UN refugee agency, Lutherans say don't close Dadaab now, Catholic bishop disagrees
A city-sized area in north eastern Kenya which is said to be the world's biggest refugee camp housing 350,000 mainly Somali refugees faces threats of closure by the hosting country.
To make the situation more serious church leaders do not appear to be speaking with one voice on how to deal with Dadaab and its inhabitants who have fled mayhem across the border to live in the 24-year-old camps.
The Lutheran World Federation which plays a key role in the running of Dadaab says it is unrealistic to close the camps following a demand by the Kenya deputy president last week that they be moved.
But a Kenyan Catholic bishop has said in Rome the camps should be moved.
"It is unrealistic at this point to expect that Dadaab should be closed, for several reasons," the LWF's head of communication Heidi P. Martinussen told Ecumenical News in a written statement.
"Firstly, conditions in Somalia are still not such that refugees can return in safety and dignity. It would violate Kenya's international legal obligations and its domestic law to send people back under such circumstances.
"Second, it is not clear that closing the camp would improve the security situation in Kenya. The vast majority of the refugees are themselves victims of persecution and violence, and the great majority of them are women and children.
"Forcibly returning them to Somalia would be a form of collective punishment not against terrorists or criminals, but against innocent vulnerable people."
Dadaab lies about 90 kilometers (50 miles) from the Somali border and was set up nearly in 1991 for fugitives from the mayhem and famine in Somalia.
Both the office of the United Nations High Commissioner for Refugees and the LWF have praised Kenya for generously hosting and protecting refugees from violence and persecution in neighboring Somalia.
On March 31, the five camps in Dadaab had 351,446 refugees, nearly all of who are Somalis.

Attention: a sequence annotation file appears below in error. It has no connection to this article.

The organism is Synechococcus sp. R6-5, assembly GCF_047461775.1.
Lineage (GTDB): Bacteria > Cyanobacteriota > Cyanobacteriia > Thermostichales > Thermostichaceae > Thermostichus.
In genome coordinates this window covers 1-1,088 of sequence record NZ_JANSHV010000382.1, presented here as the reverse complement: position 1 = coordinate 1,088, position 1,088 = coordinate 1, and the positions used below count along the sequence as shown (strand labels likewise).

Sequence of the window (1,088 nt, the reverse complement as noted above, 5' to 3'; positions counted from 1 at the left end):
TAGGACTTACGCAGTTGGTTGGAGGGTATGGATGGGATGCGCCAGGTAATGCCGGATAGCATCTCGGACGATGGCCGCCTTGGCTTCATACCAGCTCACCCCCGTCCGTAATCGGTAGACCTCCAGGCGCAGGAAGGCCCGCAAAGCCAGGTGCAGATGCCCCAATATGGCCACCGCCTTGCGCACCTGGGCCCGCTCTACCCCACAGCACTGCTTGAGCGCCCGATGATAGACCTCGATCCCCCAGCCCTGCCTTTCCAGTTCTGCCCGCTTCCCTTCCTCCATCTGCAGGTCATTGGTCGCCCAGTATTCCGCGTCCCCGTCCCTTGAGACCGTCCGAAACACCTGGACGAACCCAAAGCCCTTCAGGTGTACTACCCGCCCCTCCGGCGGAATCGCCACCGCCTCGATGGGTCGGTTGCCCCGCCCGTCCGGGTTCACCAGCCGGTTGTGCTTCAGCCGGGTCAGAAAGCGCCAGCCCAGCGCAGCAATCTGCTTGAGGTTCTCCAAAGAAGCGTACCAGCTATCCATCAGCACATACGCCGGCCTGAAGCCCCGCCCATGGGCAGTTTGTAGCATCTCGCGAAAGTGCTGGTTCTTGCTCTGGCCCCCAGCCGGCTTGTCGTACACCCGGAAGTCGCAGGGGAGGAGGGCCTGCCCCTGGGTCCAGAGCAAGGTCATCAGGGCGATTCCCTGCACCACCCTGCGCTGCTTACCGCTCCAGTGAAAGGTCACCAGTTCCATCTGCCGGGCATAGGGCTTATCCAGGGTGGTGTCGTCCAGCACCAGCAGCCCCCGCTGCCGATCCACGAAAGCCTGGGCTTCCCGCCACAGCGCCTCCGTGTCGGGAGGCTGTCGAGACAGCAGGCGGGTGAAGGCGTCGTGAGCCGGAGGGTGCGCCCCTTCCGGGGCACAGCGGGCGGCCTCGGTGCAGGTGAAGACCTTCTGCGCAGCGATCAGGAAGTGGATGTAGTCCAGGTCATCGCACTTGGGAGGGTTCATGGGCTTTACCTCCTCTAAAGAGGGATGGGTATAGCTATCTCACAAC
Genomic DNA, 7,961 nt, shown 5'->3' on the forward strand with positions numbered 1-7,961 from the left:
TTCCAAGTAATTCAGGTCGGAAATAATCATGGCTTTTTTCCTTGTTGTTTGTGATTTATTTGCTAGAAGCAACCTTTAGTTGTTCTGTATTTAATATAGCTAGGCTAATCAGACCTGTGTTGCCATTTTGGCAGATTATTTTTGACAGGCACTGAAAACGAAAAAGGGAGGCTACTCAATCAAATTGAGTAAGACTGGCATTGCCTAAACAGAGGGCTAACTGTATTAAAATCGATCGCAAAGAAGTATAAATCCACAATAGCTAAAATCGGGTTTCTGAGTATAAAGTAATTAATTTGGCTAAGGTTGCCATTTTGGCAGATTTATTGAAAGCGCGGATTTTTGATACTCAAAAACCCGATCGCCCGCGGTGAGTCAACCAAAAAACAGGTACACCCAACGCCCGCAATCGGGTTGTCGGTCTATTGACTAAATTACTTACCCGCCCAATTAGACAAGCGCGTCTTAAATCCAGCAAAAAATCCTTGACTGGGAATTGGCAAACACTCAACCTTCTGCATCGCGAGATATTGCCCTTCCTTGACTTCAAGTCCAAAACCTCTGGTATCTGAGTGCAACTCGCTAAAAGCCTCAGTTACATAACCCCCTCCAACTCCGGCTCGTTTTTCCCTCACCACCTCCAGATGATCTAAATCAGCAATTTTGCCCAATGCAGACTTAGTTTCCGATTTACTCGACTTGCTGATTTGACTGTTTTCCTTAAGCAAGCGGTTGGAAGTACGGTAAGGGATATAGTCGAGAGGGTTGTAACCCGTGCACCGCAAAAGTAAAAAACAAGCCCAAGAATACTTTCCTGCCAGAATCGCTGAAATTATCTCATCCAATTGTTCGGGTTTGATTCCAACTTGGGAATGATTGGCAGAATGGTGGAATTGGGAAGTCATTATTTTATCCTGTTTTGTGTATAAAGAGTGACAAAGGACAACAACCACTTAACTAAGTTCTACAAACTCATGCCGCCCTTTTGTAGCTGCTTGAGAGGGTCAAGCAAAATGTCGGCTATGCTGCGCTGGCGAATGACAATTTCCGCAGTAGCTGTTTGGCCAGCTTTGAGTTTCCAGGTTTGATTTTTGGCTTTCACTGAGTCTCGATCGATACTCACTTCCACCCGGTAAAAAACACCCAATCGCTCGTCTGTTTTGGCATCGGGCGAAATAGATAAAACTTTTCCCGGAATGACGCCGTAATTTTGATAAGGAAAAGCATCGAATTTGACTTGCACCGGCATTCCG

The LWF works mainly and foremost in the Hagadera where there are 106,000 refugees and at Kambioos where there are 21,000 refugees.
UNHCR spokesperson Karin de Gruijl told journalists on April 14 in Geneva said the refugee agency is "thus urging the Kenyan authorities to give the matter further consideration.
"UNHCR stands ready to work closely with the Government of Kenya to strengthen law enforcement at Dadaab and support other measures to protect refugees and Kenyans alike against possible intrusion by armed actors from across the border."
The Kenyan government has given the UNHCR three months to relocate all Somali refugees in Dadaab refugee back home, Dalsan Radio in Mogadishu reported April 13.
It quoted Kenya's Deputy President William Ruto saying his government had held talks with officials from the U.N. refugee agency on the relocation the Somali refugees.
"We have asked the UNHCR to relocate the refugees in three months failure to which we shall relocate them ourselves," Ruto said the radio station.
On 2 April, Somali extremists from the al-Shabab Islamist movement attacked a college in the Kenyan town of Garissa, killing 148 students.
Kenyan lawmakers and governors had previously accused al-Shabab of hiding out in Dadaab, but there was no link made to the camps after the Garissa slaughter.
The deadly siege at Nairobi's Westgate shopping mall in 2013 was also linked to al-Shabab.
Kenyan forces are fighting alongside African Union troops in Somalia fighting against al-Shabab.
Garissa's Catholic bishop, Paul Darmanin, says that moving Dadaab Refugee Camp back to Somalia must go hand in hand with allocating more resources to Northern Kenya for it to succeed, Vatican Radio reported on April 15.
The Garissa bishop, whose jurisdiction covers Dadaab, warns that an Islamic State situation is unfolding in Garissa as many refugees have already settled down and are more well off and comfortable than even career civil servants working in the area, said the radio station.
"Now that there is a government in Somalia, it is good if the camp is closed and the people are allowed to return back home," said Bishop Darmanin.
He was speaking in Rome during a Kenyan bishops' periodic meeting in the Vatican.
But LWF's Martinussen noted, "Closing the camp would provide a victory for those who carry out attacks such as in Garissa.
"It would reinforce the mind-set that spoke through the attacks, separating people and communities, instilling mistrust and hatred as the driving force in people's relationships."